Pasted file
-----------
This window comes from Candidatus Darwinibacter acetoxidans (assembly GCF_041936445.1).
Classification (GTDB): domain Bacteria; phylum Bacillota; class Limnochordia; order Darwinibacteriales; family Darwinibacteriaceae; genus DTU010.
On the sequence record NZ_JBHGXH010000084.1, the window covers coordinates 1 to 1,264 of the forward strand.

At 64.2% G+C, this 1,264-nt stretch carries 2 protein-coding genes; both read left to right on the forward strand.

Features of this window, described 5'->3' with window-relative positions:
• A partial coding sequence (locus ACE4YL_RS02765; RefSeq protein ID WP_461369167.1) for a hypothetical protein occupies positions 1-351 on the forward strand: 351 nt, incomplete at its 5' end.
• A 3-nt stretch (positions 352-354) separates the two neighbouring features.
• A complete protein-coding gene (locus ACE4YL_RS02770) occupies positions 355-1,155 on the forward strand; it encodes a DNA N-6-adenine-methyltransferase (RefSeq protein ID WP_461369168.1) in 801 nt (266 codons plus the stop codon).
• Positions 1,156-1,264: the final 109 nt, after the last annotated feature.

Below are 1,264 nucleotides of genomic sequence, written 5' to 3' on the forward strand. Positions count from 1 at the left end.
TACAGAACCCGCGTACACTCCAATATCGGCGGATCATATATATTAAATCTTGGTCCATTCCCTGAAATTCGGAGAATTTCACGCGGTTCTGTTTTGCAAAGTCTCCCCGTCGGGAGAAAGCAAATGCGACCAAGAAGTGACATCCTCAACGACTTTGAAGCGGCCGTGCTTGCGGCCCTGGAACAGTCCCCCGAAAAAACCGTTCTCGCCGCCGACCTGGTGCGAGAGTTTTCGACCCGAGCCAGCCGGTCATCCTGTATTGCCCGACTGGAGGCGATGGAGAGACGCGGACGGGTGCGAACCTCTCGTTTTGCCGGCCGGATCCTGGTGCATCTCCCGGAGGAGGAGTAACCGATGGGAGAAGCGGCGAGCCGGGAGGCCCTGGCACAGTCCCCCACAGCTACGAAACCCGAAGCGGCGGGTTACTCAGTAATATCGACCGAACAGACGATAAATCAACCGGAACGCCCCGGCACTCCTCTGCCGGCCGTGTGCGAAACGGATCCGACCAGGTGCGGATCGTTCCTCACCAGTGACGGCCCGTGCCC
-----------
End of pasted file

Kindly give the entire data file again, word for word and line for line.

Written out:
This window comes from Candidatus Darwinibacter acetoxidans (assembly GCF_041936445.1).
Classification (GTDB): domain Bacteria; phylum Bacillota; class Limnochordia; order Darwinibacteriales; family Darwinibacteriaceae; genus DTU010.
On the sequence record NZ_JBHGXH010000084.1, the window covers coordinates 1 to 1,264 of the forward strand.

At 64.2% G+C, this 1,264-nt stretch carries 2 protein-coding genes; both read left to right on the forward strand.

Features of this window, described 5'->3' with window-relative positions:
• A partial coding sequence (locus ACE4YL_RS02765; RefSeq protein ID WP_461369167.1) for a hypothetical protein occupies positions 1-351 on the forward strand: 351 nt, incomplete at its 5' end.
• A 3-nt stretch (positions 352-354) separates the two neighbouring features.
• A complete protein-coding gene (locus ACE4YL_RS02770) occupies positions 355-1,155 on the forward strand; it encodes a DNA N-6-adenine-methyltransferase (RefSeq protein ID WP_461369168.1) in 801 nt (266 codons plus the stop codon).
• Positions 1,156-1,264: the final 109 nt, after the last annotated feature.

Below are 1,264 nucleotides of genomic sequence, written 5' to 3' on the forward strand. Positions count from 1 at the left end.
TACAGAACCCGCGTACACTCCAATATCGGCGGATCATATATATTAAATCTTGGTCCATTCCCTGAAATTCGGAGAATTTCACGCGGTTCTGTTTTGCAAAGTCTCCCCGTCGGGAGAAAGCAAATGCGACCAAGAAGTGACATCCTCAACGACTTTGAAGCGGCCGTGCTTGCGGCCCTGGAACAGTCCCCCGAAAAAACCGTTCTCGCCGCCGACCTGGTGCGAGAGTTTTCGACCCGAGCCAGCCGGTCATCCTGTATTGCCCGACTGGAGGCGATGGAGAGACGCGGACGGGTGCGAACCTCTCGTTTTGCCGGCCGGATCCTGGTGCATCTCCCGGAGGAGGAGTAACCGATGGGAGAAGCGGCGAGCCGGGAGGCCCTGGCACAGTCCCCCACAGCTACGAAACCCGAAGCGGCGGGTTACTCAGTAATATCGACCGAACAGACGATAAATCAACCGGAACGCCCCGGCACTCCTCTGCCGGCCGTGTGCGAAACGGATCCGACCAGGTGCGGATCGTTCCTCACCAGTGACGGCCCGTGCCC